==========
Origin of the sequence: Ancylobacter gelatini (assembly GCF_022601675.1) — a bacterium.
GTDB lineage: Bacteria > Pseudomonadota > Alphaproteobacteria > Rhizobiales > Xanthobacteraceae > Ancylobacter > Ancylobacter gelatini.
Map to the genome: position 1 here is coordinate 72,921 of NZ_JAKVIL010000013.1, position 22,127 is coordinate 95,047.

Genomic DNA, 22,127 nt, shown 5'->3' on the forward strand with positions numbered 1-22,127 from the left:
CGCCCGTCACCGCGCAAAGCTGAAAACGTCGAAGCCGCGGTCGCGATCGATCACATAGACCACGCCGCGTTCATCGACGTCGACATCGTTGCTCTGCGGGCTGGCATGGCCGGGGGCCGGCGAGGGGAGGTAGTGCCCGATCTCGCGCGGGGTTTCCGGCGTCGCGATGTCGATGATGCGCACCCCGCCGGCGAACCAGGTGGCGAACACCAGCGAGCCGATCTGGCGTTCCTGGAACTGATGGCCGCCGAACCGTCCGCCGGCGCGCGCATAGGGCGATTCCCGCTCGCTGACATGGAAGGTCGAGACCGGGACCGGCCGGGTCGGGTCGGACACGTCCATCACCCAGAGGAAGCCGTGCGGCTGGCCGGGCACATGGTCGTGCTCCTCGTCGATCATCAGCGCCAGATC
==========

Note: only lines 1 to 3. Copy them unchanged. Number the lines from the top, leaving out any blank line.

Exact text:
Origin of the sequence: Ancylobacter gelatini (assembly GCF_022601675.1) — a bacterium.
GTDB lineage: Bacteria > Pseudomonadota > Alphaproteobacteria > Rhizobiales > Xanthobacteraceae > Ancylobacter > Ancylobacter gelatini.
Map to the genome: position 1 here is coordinate 72,921 of NZ_JAKVIL010000013.1, position 22,127 is coordinate 95,047.